Friday, April 18, 2008

The Wise Virgin: Martha Hatfield, 1652

James Fisher’s The wise virgin, or, A wonderfull narration of the hand of God wherein his severity and goodnesse hath appeared in afflicting a childe of eleven years of age, when stricken dumb, deaf and blinde through the prevalence of her disease, yet upon her wonderfull recovery was heard at severall times to utter many glorious truths concerning Christ, faith, and other subjects: to the wonderment of many that came far and neer to see and hear her (1653) is partly a narrative of the illness endured by Martha Hatfield of Leighton, Yorkshire, from April 1652 through to December of that year (the child turned 12 years old during her illness). The greater part of the work, however, consists of a journal of the edifying things said by this extraordinarily devout child (“piously principled even from her Cradle, the Spirit blossoming in her in the very Spring of her age) in various stages of her afflictions. When she was able to, Martha fell into a pattern for her utterance of the things she had been thinking about on her sickbed: “she continued speaking from May the 19, until June the 21, 1652: beginning usually about eight of the clock at night, and so continued with some little intermission between every sentence to speak for two houres or more, and then ceased until the next night about the same time”.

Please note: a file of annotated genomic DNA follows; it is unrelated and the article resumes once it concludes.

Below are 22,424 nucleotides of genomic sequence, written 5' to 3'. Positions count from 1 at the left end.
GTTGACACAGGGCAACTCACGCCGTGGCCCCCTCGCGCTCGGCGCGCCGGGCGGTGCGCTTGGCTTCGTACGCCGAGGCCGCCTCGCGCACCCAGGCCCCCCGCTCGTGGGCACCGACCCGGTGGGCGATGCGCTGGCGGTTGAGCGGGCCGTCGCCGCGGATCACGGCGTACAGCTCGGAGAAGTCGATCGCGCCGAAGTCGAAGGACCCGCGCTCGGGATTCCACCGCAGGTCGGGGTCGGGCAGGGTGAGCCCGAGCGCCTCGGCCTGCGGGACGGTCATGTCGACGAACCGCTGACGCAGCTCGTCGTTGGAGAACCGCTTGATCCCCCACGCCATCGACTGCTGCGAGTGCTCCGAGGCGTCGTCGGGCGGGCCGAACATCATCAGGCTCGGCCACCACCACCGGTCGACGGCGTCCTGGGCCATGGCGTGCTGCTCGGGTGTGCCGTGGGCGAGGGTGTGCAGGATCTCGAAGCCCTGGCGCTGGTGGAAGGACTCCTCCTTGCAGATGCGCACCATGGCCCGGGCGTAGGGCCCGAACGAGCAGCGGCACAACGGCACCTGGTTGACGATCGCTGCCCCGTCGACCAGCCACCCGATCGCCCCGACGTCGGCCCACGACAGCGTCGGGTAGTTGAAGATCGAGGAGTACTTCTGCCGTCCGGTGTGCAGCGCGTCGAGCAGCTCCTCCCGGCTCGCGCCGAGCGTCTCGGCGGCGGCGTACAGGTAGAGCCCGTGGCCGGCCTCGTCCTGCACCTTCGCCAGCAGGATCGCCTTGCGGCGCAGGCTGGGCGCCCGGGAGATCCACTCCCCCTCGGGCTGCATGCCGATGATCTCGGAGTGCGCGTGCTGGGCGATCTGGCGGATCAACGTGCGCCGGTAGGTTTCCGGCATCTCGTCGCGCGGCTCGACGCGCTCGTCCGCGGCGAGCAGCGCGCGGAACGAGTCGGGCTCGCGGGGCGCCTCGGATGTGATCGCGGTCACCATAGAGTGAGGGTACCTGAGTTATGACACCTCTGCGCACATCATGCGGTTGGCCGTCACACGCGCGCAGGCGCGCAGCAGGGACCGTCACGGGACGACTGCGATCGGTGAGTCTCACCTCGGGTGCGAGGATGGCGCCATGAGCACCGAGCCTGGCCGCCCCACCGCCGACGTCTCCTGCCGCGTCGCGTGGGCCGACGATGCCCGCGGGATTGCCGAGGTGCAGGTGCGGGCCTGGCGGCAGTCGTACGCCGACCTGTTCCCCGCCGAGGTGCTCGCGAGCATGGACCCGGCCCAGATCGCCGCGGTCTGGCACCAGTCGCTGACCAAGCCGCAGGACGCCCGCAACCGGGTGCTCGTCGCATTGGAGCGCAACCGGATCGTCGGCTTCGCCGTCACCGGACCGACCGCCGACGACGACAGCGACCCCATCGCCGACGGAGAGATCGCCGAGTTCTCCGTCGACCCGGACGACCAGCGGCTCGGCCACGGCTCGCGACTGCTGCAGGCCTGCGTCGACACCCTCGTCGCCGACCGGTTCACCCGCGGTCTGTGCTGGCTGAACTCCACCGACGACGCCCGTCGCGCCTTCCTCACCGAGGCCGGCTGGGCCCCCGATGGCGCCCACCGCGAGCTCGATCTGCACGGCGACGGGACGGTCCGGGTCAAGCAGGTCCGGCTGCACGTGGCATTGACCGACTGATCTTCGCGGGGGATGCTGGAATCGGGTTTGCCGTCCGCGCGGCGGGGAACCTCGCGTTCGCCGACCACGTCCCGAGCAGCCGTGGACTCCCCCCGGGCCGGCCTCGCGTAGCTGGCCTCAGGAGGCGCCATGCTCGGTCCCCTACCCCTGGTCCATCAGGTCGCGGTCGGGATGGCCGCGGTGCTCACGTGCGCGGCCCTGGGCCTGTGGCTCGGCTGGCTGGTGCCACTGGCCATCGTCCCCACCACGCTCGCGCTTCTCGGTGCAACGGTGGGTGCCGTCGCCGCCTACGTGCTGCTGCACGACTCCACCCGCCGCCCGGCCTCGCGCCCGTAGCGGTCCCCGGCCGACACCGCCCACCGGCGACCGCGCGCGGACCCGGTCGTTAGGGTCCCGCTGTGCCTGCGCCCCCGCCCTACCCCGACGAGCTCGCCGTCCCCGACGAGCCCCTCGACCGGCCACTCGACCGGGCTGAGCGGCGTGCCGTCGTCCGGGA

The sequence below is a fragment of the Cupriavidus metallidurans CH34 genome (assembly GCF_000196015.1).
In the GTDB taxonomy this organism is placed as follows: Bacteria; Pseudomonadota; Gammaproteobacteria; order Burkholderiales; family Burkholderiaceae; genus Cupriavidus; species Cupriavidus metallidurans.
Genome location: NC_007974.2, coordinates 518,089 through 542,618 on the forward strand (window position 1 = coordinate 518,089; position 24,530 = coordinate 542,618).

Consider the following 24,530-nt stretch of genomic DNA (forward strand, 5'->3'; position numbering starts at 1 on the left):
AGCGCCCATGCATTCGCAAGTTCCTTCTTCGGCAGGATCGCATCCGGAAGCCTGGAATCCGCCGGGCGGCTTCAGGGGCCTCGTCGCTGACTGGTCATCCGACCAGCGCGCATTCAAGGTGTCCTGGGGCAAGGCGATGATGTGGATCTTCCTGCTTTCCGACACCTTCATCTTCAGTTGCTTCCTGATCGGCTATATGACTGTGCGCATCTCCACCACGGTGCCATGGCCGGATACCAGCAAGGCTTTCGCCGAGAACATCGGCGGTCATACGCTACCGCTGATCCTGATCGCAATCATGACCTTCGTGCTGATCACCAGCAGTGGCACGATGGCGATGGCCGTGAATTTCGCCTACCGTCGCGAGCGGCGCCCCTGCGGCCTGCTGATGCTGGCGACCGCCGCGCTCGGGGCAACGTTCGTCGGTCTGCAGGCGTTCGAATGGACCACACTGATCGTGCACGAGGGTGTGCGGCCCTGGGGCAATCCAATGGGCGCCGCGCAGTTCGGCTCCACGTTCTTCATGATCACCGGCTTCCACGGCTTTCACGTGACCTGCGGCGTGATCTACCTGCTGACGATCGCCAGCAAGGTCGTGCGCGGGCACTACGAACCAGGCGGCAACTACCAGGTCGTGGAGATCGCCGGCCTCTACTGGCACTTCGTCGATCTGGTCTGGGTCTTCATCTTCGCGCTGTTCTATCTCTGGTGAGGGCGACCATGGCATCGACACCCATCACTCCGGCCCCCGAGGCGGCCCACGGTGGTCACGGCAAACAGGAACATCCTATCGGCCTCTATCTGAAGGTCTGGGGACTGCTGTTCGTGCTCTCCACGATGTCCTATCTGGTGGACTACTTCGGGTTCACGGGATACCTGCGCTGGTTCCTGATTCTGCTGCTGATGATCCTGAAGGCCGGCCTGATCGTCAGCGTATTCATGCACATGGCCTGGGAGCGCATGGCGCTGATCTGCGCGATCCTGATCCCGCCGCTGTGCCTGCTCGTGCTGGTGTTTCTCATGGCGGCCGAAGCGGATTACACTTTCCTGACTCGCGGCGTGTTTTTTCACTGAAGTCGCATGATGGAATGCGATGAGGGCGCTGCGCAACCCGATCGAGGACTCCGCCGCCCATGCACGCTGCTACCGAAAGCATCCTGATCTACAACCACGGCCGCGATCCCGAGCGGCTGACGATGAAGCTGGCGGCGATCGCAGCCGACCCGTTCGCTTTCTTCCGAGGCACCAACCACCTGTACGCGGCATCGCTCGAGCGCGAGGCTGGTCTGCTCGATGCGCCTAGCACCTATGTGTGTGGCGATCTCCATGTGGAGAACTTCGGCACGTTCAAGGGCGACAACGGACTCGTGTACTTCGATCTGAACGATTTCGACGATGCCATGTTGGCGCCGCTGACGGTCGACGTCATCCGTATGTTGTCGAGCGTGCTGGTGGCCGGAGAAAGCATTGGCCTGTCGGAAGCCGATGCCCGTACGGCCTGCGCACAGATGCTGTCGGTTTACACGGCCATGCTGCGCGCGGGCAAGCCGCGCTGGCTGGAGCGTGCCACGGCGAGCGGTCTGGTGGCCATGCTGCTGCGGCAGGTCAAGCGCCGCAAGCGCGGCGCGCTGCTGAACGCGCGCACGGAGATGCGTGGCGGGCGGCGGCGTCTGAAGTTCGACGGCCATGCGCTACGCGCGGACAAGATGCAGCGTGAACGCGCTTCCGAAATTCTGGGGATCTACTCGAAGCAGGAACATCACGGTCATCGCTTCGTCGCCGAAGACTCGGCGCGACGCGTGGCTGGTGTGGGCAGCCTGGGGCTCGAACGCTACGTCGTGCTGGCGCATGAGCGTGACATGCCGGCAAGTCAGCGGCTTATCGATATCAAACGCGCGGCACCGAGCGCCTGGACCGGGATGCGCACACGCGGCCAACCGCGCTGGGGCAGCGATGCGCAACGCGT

But she was undoubtedly ill, and was mute for long spells (June 21st till July 29th, then till August 11th). Martha’s words were carefully recorded, and Fisher annotated them with references to the Bible passages to which she was apparently alluding (I give a page image above). At her most ecstatic, Martha sounds like Thomas Traherne at his woosiest. Like Traherne, she tends to repeat favoured formulae, as Fisher himself notes: “the next thing she spake (after such frowning fits) was alwayes something against Satan that roaring lurking lion”, and he has her delivering almost forty variations on “Christ hath pulled back Satan that roaring lurking lion, that would destroy my poor soul”.

Here’s a sample passage, but one where I have intervened in the text with some modernizing (mainly of punctuation). It shows the child under some strain, perhaps in delivering a more spontaneous thought in a suitable form: